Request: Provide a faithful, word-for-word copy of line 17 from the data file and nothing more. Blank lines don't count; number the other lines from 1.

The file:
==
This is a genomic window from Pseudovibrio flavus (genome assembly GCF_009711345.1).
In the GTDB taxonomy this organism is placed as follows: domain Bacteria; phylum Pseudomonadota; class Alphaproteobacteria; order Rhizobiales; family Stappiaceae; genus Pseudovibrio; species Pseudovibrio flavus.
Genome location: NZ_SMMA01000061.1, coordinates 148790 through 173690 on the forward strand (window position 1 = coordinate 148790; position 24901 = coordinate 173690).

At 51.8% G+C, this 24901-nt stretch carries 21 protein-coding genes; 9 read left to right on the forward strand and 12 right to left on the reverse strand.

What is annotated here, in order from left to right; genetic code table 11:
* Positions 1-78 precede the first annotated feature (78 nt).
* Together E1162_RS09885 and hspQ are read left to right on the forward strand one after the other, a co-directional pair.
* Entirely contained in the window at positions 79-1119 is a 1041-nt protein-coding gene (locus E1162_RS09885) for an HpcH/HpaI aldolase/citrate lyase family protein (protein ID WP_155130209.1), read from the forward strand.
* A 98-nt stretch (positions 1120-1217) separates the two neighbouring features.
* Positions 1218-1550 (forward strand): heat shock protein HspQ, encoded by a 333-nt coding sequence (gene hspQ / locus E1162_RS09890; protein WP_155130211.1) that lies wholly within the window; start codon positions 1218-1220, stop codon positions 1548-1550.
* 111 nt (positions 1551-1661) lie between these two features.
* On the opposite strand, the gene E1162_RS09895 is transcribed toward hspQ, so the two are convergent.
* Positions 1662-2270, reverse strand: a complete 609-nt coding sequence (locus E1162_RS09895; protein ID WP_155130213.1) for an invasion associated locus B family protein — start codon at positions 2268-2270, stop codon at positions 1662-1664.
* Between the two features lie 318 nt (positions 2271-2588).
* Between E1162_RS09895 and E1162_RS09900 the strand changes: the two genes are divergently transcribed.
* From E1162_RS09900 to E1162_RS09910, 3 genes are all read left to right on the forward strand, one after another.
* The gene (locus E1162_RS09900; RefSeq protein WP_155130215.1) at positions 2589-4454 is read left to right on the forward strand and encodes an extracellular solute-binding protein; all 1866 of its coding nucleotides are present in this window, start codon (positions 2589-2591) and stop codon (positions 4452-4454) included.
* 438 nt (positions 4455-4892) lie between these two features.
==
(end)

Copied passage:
* The gene (locus E1162_RS09900; RefSeq protein WP_155130215.1) at positions 2589-4454 is read left to right on the forward strand and encodes an extracellular solute-binding protein; all 1866 of its coding nucleotides are present in this window, start codon (positions 2589-2591) and stop codon (positions 4452-4454) included.